A PRCA analysis of the social impact of PR and communications agencies has revealed that 80% of practitioners have helped meet the UN Sustainable Development Goals (SDGs) through their work.
Of the 17 UN SDGs, four stood out as the most popular; over 35% said their work was helping to achieve gender equality, with similar numbers reporting they have helped ensure healthy lives, promote sustainable economic growth and build resilient communities.
Launched by the PRCA Council, the survey of PR professionals has revealed that a third (35%) of respondents had declined or refused to engage in green washing (making unsubstantiated environmentally-friendly claims) and astroturfing (hiding the true source of a campaign to make it look grassroots) campaigns for clients.
Last year, the PRCA launched a new definition of the social impact of public relations and communications (you can see the definition here, and also get an assessment of your own social impact and a star rating), which was met with widespread approval from respondents, with over 90% backing the initial suggestions.
In addition to helping to meet the UN SDGs, the definition highlights further ways PR and communications can have a positive social impact.
Three quarters of respondents have encouraged workplace diversity through positive employment practices, two thirds had encouraged philanthropy and giving, with similar numbers involved in genuine corporate social responsibility programmes.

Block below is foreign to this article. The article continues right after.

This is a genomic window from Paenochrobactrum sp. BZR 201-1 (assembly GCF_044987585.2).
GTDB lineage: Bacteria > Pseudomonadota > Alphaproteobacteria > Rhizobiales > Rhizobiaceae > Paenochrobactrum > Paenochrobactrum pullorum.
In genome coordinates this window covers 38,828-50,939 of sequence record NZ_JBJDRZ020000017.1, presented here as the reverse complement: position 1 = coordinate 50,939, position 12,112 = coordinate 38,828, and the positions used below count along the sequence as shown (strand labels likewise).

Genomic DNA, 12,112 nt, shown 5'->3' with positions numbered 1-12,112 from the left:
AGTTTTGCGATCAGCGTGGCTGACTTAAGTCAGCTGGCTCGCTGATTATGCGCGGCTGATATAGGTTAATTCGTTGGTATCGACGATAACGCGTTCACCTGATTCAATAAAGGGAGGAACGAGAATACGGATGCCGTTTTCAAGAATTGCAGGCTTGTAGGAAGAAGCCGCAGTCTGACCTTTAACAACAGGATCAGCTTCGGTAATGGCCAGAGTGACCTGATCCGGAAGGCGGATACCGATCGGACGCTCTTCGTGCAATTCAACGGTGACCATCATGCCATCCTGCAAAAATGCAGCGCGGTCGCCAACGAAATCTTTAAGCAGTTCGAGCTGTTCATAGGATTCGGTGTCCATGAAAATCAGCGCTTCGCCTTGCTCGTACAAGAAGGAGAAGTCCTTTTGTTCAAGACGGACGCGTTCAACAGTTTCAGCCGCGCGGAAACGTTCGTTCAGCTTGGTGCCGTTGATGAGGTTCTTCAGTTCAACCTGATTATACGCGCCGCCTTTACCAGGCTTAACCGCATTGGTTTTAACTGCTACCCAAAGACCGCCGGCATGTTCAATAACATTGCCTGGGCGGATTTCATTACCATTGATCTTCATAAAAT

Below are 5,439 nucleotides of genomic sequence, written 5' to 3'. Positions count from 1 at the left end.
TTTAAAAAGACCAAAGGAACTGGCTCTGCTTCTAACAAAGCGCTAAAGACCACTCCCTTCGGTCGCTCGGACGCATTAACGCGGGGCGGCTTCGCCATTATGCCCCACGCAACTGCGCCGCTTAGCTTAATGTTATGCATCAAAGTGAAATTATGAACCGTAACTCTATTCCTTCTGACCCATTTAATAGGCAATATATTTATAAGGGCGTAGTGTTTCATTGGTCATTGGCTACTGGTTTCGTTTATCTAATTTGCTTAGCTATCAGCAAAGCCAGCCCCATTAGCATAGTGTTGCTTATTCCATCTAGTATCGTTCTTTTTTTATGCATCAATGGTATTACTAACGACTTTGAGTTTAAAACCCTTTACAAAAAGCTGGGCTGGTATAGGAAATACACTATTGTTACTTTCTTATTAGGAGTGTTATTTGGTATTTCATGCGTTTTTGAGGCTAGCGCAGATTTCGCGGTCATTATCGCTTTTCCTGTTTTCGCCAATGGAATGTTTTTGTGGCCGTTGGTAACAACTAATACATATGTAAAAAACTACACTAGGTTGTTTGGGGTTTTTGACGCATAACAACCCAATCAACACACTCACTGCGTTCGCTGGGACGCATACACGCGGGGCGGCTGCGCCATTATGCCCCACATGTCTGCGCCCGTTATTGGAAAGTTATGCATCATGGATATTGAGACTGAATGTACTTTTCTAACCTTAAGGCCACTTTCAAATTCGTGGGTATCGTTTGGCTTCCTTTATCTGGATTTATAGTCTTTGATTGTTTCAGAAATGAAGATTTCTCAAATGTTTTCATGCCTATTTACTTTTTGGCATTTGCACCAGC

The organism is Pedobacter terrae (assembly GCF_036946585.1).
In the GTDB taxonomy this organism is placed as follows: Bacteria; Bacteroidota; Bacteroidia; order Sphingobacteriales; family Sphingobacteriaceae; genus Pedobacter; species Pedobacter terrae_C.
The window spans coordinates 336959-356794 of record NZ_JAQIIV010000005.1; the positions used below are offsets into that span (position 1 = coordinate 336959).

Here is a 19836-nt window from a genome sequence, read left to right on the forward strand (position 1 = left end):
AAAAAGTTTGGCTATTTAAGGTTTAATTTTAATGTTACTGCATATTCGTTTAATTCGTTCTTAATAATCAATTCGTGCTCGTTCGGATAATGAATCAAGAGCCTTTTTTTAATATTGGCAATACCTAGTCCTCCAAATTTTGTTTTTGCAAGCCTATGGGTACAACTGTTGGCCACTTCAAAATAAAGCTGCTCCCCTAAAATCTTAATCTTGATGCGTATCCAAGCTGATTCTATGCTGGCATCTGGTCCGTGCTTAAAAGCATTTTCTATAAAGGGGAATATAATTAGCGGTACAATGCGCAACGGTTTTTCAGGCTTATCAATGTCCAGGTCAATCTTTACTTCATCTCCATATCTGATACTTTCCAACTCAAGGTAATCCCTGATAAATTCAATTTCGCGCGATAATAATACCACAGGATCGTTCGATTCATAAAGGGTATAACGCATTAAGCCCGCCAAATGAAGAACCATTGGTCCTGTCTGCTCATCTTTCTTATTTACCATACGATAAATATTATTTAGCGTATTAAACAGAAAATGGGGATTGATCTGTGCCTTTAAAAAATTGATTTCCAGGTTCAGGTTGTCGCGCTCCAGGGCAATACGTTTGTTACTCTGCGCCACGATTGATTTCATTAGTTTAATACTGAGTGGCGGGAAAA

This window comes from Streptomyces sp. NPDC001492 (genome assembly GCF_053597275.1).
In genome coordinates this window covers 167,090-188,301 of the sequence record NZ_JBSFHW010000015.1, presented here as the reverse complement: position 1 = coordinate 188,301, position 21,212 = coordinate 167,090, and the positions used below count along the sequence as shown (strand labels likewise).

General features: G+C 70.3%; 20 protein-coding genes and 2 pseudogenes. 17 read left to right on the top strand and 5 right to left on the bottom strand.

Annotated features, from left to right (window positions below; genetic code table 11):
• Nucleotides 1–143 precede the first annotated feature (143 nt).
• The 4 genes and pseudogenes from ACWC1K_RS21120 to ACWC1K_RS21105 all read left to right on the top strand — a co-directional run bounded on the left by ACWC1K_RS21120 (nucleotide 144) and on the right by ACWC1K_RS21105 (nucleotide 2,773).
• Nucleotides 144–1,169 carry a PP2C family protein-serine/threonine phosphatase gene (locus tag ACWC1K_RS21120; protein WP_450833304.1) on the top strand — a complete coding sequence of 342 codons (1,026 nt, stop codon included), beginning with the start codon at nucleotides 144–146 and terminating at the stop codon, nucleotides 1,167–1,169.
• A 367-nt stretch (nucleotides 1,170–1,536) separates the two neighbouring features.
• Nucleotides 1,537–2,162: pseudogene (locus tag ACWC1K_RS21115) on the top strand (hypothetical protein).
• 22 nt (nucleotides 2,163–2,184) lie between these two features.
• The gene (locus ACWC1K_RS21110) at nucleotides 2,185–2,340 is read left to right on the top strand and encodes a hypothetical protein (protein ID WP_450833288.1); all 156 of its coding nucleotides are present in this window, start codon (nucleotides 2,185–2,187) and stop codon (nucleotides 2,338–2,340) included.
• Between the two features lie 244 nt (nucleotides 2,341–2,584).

Simon Francis, founder member of social enterprise Campaign Collective, who worked on the definition said: ‘From PR Apprenticeships to working with Social Enterprise UK to buy social in the supply chain, PR and communications can have a huge positive impact on society over and above the impact of the work of communicators.
‘It is the responsibility of all practitioners to understand the social impact of PR and be aware of the actions they are taking. The new test will give agencies and in-house teams an easy way to calculate the social impact of their work and gain a social impact star rating to promote their organisations.
‘Campaign Collective will be using this to report on our own social impact, which in turn makes us more attractive to prospective clients.’
Francis Ingham, director general of the PRCA, said: ‘The social impact of PR is hugely important, but hardly talked about. From the impact of campaigns on target audiences and helping to deliver genuine corporate social responsibility programmes and encouraging workforce diversity, the communications industry can have a hugely positive role to play in the world.
‘All communicators should take an interest in this definition as proving social impact will be vital not just in recruiting new talent and in brand campaigns, but also in organisation’s procurement systems.’
Just 17% had used social enterprises in their supply chain, which Peter Holbrook, chief executive of Social Enterprise UK commented on: ‘It is fantastic to see that the PR industry is playing its part in helping meet the SDGs. If we’re to achieve these ambitious targets, then all businesses need to be actively considering and addressing their social and environmental impact.
‘One easy way to do this is to buy from social enterprises, businesses which trade to meet a social purpose. Whether its stationary supporting female entrepreneurs in the Global South or coffee creating jobs for the homeless, switching to social enterprises suppliers will enable you to use your everyday business spend to change lives and make the vision behind the SDGs a reality.’